Treat your differently-abled child with extra love and care

Treat your differently-abled child with extra love and care

It is indeed true that one does not understand the complete profundity and subtlety of a situation unless they are faced with it or it concerns them directly. In cases of disabilities and impairments, it is even more delicate issue and we can discuss it its practical solutions and coping strategies best when we have someone with a similar problem in our close circle. Otherwise, it is very difficult to comprehend the ordeal of the affected person. Parents who have a differently-abled child have to go through immense level of hardships and crises to for his/her upbringing and to allow him/her to grow up in the healthiest and happiest way possible. There are many complications and intricacies involved in raising such a child, as is very obvious, but that doesn’t mean that they deserve any less care and affection. In fact, on the contrary, they need expressions of positive emotions all the more in order to feel secure and reassured.

Parenting is not a cakewalk. There are no rules or theories of bringing up a child perfectly. The equation is to be handled with even more fragility with the differently-abled child since things are more complex with them. Disability can be of various forms, such as physical, sensory, mental, cognitive or intellectual. The degree to which a child requires extra support depends on the magnitude and severity of the situation. There arises a multitude of situations that often puts parents in a fix; emotional trauma, psychological concerns, physical, social and financial pressures are but the mere tip of an iceberg. Such kids too can grow up to be at least a confident and independent individual, with the right intervention and support. It is a learning experience for such parents, which through a journey of tears and heartbreaks, is sure to usher in smiles and a sense of fulfillment and triumph.

The foremost step is to let go of such questions steeped in self-pity, like “Why me/my child”. It is very natural of a parent to feel this way, especially when they see other kids in the family are absolutely “normal”. Rather, discussing this with close friends and family can mitigate the stress and help the parents cope with the challenge in a better way. They must remember at every given point of time that being angry or cribbing about it will only aggravate the distress. Dealing with such a child can create distances between a husband and a wife, so make sure you understand and handle each other’s emotional turmoil with care. Both parents need to take care of the financial pressures, understand each other’s perspectives and work out the best possible ways to deal with the situation, without being critical. If there is a sibling, the situation must be explained to him/her and they should be encouraged to get involved in the entire process. Often, such siblings develop feelings of embarrassment, envy (for the differently-abled child gets more care) or animosity but with time, such emotions subside.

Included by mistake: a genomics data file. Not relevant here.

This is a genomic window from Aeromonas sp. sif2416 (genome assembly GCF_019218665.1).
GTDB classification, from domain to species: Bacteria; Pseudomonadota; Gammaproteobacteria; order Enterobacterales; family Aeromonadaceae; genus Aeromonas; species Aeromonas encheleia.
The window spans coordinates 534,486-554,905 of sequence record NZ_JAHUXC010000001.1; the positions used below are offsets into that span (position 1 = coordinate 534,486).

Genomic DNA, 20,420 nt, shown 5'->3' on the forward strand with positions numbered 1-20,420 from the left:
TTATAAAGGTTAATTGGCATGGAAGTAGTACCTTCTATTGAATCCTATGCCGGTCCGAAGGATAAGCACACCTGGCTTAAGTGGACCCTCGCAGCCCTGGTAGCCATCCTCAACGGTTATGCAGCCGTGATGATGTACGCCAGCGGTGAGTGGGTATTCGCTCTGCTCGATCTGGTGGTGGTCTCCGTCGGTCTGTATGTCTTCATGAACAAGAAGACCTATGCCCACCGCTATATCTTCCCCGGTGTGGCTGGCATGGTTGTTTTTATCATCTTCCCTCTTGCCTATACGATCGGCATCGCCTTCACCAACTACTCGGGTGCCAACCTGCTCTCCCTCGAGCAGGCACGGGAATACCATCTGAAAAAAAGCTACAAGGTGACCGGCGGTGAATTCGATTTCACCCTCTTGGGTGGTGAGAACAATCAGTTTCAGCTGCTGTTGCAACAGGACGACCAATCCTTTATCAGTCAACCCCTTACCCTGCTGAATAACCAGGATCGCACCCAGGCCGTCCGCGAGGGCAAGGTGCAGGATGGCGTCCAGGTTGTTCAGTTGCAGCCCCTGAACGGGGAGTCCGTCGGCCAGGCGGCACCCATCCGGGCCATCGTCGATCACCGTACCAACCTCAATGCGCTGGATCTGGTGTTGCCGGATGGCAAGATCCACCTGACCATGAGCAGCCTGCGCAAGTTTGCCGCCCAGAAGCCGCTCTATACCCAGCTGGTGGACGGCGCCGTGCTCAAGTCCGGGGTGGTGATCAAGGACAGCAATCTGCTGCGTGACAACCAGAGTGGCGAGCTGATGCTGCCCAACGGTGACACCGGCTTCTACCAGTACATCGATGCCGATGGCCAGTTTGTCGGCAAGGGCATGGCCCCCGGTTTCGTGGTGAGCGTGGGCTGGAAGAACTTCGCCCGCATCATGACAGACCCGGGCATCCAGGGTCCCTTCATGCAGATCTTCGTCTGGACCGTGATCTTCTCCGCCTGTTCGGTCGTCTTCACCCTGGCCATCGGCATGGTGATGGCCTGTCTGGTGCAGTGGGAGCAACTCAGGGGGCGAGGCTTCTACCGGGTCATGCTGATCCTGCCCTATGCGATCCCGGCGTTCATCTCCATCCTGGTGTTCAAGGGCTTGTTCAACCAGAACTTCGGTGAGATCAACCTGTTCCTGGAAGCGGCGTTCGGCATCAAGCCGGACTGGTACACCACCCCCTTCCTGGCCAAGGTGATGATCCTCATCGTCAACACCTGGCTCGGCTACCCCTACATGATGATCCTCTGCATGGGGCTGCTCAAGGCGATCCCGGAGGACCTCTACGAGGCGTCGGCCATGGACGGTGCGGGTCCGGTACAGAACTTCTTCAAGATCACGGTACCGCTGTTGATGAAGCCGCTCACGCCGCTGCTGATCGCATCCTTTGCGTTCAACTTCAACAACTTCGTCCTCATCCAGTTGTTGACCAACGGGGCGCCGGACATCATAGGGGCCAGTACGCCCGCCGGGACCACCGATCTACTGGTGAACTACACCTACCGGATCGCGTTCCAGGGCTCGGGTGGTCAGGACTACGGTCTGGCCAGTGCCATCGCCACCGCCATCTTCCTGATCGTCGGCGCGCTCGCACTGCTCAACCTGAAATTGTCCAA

Parents should also spare time for the other sibling and let them pursue activities of their own choice, motivate them to shed their inhibitions about their sibling and so on.
Interacting with other families/parents that are also faced with a similar ordeal can widen perspectives and ideas. Such children just need to be reassured that they are loved and cared for, and that itself can help bring out their prowess. Parents should try their best to be a friend, philosopher and guide to them braving their future uncertainties. These days, many organizations have also come up that devise unique ways to make a difference in the lives of such children, and to make the process of their growing up a little easier for their parents. Parents can also learn a great deal by remaining familiar with the online world, which can contribute a treasure chest of information and support in the form of care groups and doctors.

Walk along in the journey, holding the hand of your dearest one, and let him/her blossom in a unique way! Remember Scott Hamilton’s quote-“The only disability in life is a bad attitude.”

You May Also Like

Can parents ever be good 'friends'?

Can parents ever be good 'friends'?

Almost everyone holds the belief that ideally parents should develop a friendship with their children. Though during one’s growing up years, children are usually “dependent” on...

Pink for my baby boy

Pink for my baby boy

Walk into any department store and go to the baby section. All the outfits, accessories and toys for girls are shades of pink, purple and yellow with floral prints, polka dots...

Caught in the crossfire

Caught in the crossfire

Marriages are often made in heaven- that’s the age old saying and that’s what we would all like to believe. Nowadays, unfortunately, heaven seems very far away as marriages seem...

Children require rules and attention

Children require rules and attention

All children tend to test their parents’ expectations. At times they misbehave to get something - an object, attention and peer approval. Parents can be too permissive as they...